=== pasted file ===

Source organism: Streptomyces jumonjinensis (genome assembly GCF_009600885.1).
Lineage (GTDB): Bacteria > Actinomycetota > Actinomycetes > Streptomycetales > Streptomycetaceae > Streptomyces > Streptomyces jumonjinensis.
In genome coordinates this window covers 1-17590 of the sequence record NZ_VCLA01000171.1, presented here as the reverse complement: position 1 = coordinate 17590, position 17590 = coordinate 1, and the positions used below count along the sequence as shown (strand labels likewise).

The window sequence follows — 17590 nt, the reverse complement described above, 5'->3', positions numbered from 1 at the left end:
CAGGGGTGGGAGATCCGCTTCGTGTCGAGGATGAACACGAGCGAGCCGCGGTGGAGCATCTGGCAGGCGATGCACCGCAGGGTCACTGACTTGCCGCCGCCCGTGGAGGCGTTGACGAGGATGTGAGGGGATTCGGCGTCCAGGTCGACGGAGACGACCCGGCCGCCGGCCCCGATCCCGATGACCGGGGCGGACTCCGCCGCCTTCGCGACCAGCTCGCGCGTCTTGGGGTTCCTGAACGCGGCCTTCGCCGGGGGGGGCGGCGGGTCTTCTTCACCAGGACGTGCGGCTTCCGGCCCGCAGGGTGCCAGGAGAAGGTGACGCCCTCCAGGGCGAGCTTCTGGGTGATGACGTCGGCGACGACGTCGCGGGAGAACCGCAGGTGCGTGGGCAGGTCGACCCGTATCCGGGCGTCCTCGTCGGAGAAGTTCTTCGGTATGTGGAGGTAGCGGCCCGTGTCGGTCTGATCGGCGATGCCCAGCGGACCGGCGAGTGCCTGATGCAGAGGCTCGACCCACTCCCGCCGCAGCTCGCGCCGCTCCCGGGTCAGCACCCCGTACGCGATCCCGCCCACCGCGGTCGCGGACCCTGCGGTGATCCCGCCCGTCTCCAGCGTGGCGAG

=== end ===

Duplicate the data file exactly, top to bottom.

Source organism: Streptomyces jumonjinensis (genome assembly GCF_009600885.1).
Lineage (GTDB): Bacteria > Actinomycetota > Actinomycetes > Streptomycetales > Streptomycetaceae > Streptomyces > Streptomyces jumonjinensis.
In genome coordinates this window covers 1-17590 of the sequence record NZ_VCLA01000171.1, presented here as the reverse complement: position 1 = coordinate 17590, position 17590 = coordinate 1, and the positions used below count along the sequence as shown (strand labels likewise).

The window sequence follows — 17590 nt, the reverse complement described above, 5'->3', positions numbered from 1 at the left end:
CAGGGGTGGGAGATCCGCTTCGTGTCGAGGATGAACACGAGCGAGCCGCGGTGGAGCATCTGGCAGGCGATGCACCGCAGGGTCACTGACTTGCCGCCGCCCGTGGAGGCGTTGACGAGGATGTGAGGGGATTCGGCGTCCAGGTCGACGGAGACGACCCGGCCGCCGGCCCCGATCCCGATGACCGGGGCGGACTCCGCCGCCTTCGCGACCAGCTCGCGCGTCTTGGGGTTCCTGAACGCGGCCTTCGCCGGGGGGGGCGGCGGGTCTTCTTCACCAGGACGTGCGGCTTCCGGCCCGCAGGGTGCCAGGAGAAGGTGACGCCCTCCAGGGCGAGCTTCTGGGTGATGACGTCGGCGACGACGTCGCGGGAGAACCGCAGGTGCGTGGGCAGGTCGACCCGTATCCGGGCGTCCTCGTCGGAGAAGTTCTTCGGTATGTGGAGGTAGCGGCCCGTGTCGGTCTGATCGGCGATGCCCAGCGGACCGGCGAGTGCCTGATGCAGAGGCTCGACCCACTCCCGCCGCAGCTCGCGCCGCTCCCGGGTCAGCACCCCGTACGCGATCCCGCCCACCGCGGTCGCGGACCCTGCGGTGATCCCGCCCGTCTCCAGCGTGGCGAG